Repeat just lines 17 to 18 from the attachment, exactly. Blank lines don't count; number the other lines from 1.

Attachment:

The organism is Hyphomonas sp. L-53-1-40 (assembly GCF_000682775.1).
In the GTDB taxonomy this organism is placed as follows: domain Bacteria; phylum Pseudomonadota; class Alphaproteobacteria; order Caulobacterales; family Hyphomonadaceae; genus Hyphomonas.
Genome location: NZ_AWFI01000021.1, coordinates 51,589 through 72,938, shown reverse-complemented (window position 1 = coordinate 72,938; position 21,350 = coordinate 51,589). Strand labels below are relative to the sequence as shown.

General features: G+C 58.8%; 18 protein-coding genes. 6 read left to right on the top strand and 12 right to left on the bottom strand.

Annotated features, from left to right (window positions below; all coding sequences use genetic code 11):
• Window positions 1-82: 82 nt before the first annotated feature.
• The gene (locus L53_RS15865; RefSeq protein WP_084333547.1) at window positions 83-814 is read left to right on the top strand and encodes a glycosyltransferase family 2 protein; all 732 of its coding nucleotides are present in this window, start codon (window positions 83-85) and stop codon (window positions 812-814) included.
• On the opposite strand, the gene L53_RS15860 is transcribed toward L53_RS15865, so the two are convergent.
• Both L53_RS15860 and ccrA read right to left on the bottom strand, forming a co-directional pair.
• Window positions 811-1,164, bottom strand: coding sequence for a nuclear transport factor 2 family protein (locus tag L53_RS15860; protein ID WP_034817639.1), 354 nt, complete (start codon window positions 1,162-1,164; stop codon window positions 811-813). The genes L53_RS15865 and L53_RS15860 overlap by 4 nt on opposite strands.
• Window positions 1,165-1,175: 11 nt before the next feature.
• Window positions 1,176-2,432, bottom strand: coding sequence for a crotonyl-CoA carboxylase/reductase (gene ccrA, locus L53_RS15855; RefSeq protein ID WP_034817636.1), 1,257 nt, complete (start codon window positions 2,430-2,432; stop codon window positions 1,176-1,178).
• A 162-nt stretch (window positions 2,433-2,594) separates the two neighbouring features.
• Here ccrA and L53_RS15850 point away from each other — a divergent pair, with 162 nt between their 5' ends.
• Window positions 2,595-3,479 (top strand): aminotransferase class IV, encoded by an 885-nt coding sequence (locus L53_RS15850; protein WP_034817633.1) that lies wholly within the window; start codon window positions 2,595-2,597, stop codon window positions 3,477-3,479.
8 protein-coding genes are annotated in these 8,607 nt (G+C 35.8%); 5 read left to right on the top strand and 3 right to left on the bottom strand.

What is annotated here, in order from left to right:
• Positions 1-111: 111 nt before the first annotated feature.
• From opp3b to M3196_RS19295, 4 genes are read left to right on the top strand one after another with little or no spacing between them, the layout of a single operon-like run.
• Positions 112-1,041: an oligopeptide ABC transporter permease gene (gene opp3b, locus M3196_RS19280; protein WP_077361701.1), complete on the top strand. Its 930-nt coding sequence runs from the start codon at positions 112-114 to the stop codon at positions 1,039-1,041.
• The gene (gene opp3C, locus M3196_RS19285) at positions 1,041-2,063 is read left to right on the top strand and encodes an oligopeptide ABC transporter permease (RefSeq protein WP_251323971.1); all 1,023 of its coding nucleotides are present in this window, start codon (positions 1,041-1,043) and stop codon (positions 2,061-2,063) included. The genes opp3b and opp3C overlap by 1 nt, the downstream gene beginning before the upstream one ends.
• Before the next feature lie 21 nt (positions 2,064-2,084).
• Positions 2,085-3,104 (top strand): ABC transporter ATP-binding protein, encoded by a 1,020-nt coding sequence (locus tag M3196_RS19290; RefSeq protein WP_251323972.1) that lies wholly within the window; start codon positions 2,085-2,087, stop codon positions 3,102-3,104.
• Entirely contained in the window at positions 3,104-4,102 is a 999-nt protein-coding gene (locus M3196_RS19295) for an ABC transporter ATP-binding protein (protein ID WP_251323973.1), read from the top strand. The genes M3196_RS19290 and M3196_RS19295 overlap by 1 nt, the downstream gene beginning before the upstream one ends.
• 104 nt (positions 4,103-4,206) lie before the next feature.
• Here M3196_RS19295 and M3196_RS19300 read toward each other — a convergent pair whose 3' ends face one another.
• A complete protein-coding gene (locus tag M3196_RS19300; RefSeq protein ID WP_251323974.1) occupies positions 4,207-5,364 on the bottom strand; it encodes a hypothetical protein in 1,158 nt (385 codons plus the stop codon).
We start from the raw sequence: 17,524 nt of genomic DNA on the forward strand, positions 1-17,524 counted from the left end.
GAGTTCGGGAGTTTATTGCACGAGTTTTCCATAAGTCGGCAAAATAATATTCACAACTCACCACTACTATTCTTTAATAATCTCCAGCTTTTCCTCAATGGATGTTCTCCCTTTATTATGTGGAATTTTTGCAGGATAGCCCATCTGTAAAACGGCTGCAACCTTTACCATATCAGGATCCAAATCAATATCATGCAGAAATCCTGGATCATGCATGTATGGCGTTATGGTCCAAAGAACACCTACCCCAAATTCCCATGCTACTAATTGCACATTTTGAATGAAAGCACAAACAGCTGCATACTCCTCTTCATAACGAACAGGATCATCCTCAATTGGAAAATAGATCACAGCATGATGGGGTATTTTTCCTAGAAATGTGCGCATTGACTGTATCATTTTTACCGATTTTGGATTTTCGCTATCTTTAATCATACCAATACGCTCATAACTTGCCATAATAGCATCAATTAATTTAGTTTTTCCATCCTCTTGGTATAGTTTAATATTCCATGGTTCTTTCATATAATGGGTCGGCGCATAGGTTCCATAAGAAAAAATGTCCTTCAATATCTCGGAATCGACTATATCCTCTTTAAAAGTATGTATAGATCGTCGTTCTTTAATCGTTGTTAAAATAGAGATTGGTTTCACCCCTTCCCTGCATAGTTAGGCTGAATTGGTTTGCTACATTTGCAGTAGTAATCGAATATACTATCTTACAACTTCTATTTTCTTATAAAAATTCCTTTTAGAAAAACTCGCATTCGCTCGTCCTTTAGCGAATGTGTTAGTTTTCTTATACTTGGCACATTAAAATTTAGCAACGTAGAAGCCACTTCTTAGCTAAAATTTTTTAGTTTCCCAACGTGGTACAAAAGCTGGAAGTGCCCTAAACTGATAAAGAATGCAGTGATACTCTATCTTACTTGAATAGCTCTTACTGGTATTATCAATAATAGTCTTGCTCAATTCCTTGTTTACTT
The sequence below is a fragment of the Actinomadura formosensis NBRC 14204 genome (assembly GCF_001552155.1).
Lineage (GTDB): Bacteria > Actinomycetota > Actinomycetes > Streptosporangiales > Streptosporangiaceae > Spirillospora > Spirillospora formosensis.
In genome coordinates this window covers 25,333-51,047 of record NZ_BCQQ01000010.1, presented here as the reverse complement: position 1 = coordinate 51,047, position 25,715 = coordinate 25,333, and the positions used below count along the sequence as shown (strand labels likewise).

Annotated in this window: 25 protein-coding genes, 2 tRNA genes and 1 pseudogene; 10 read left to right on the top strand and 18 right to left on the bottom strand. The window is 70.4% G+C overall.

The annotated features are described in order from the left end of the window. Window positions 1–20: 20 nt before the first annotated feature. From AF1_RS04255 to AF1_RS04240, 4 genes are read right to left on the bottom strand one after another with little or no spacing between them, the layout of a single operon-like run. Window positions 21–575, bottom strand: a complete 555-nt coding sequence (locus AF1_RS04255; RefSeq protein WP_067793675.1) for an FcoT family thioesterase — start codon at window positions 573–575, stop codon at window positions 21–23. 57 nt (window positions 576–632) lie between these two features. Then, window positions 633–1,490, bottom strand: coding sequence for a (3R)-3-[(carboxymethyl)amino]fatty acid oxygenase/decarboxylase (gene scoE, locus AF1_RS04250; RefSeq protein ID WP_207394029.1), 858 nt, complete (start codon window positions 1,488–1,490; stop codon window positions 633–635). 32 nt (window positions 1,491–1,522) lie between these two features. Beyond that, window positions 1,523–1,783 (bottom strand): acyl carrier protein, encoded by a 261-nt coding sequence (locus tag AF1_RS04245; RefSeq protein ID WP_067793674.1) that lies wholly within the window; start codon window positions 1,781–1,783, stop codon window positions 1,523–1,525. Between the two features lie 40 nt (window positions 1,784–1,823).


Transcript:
What is annotated here, in order from left to right:
• Positions 1-111: 111 nt before the first annotated feature.